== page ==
Impact of bariatric surgery on oral health conditions: 6-months cohort study
Version of Record online: 11 JAN 2014
© 2014 FDI World Dental Federation
International Dental Journal
Volume 64, Issue 3, pages 144–149, June 2014
How to Cite
de Moura-Grec, P. G., Yamashita, J. M., Marsicano, J. A., Ceneviva, R., de Souza Leite, C. V., de Brito, G. B., Brienze, S. L. A. and de Carvalho Sales-Peres, S. H. (2014), Impact of bariatric surgery on oral health conditions: 6-months cohort study. International Dental Journal, 64: 144–149. doi: 10.1111/idj.12090
- Issue online: 27 MAY 2014
- Version of Record online: 11 JAN 2014
- Bariatric surgery;
- oral health;
- periodontal diseases;
- tooth erosion;
- salivary flow
We evaluate oral health conditions before and after bariatric surgery.
The sample was composed of 59 patients who had undergone Roux-en-Y gastric bypass (RYGB). Salivary flow, periodontal pocket depth and dental wear were evaluated before and after 6 months of surgery. Body mass index (BMI), C-reactive protein (CRP) and glucose levels were obtained from the patient's medical files. A t-test was used for dependent samples.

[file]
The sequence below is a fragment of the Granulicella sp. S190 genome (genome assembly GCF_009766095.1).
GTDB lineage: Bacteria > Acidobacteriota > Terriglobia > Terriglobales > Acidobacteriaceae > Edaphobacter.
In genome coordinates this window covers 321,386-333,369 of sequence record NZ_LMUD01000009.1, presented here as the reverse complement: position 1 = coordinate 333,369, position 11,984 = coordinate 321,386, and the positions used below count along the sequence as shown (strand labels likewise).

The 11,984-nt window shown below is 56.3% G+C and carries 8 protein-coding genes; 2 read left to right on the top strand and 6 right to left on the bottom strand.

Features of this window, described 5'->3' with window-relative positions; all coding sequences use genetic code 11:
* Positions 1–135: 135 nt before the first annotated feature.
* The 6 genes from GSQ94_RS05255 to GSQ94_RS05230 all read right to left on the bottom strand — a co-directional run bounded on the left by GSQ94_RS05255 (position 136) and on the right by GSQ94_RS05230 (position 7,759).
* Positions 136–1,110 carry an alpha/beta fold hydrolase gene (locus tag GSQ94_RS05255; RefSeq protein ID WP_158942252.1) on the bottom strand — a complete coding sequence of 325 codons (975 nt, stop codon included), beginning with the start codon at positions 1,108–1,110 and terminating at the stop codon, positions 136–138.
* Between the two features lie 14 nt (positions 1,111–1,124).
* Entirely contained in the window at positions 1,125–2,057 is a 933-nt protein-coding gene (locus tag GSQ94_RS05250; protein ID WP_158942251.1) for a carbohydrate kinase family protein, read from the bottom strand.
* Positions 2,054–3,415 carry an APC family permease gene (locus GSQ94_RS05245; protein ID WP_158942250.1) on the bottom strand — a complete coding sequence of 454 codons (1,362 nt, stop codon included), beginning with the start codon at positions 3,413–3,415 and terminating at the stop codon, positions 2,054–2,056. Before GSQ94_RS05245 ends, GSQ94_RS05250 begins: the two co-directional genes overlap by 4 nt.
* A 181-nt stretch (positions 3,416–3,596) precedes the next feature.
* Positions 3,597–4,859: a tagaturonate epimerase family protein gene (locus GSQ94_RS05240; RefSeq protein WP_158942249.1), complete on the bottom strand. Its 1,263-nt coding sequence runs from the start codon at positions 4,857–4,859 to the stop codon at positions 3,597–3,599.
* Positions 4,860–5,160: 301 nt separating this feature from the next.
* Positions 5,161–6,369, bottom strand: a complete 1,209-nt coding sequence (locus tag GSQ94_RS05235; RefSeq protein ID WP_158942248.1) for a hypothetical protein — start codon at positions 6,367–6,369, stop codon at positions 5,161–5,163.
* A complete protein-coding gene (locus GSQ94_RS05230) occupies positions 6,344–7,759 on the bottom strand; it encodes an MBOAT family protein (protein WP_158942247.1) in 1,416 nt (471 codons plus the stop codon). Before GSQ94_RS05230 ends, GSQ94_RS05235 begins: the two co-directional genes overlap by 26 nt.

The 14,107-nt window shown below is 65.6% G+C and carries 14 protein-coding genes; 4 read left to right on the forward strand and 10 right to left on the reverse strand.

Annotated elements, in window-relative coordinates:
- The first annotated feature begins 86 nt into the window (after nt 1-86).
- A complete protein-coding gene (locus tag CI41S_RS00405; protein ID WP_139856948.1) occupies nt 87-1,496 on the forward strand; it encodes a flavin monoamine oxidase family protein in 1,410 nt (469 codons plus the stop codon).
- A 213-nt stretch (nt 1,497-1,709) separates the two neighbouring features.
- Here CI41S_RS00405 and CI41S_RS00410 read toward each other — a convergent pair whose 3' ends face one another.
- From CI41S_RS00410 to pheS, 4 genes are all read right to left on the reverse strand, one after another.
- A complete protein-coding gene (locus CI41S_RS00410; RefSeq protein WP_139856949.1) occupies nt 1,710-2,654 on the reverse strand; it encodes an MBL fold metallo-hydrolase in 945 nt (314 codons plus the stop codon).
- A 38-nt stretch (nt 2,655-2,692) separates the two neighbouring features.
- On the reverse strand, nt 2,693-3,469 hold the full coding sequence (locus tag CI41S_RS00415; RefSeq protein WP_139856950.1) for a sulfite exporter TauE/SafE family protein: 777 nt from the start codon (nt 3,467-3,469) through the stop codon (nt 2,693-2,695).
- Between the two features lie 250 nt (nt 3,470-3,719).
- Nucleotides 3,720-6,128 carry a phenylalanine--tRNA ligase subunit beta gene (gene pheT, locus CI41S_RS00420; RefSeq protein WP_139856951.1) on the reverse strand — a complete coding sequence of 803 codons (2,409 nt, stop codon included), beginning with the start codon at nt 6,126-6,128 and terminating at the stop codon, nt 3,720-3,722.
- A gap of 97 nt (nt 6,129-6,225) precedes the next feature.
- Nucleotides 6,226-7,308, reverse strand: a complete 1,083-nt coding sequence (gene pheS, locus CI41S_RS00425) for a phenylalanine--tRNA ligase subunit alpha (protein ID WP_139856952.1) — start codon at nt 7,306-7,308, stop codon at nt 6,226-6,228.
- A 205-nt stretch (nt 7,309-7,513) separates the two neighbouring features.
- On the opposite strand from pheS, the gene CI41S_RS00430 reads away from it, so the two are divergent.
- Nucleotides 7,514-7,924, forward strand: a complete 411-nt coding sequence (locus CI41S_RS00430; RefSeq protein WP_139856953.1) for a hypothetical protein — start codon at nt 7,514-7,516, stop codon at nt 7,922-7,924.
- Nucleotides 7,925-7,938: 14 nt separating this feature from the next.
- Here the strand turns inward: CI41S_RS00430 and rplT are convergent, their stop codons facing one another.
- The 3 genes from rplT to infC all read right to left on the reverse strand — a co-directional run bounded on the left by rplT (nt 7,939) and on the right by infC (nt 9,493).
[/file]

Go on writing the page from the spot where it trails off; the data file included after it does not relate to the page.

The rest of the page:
The mean BMI decreased from 49.31 ± 8.76 to 35.52 ± 8.12 kg/m2 in 6 months after surgery (P < 0.000). Before surgery, 67% of patients had high levels of CRP and 38% higher blood glucose levels and after surgery there were significant reductions in these levels (P < 0.001). Salivary flow ranged from 0.84 to 0.95 ml/min. There was increased prevalence of periodontal pockets (P = 0.022) and mean pocket depth increased to about 0.5 mm (P < 0.001). The percentage of surfaces with dental wear in dentine was significantly higher after bariatric surgery (P = 0.002), while dental wear in enamel decreased (P = 0.019).
Bariatric surgery may improve systemic conditions. However, it had a negative impact on oral health conditions because of an increase in periodontal disease and dental wear.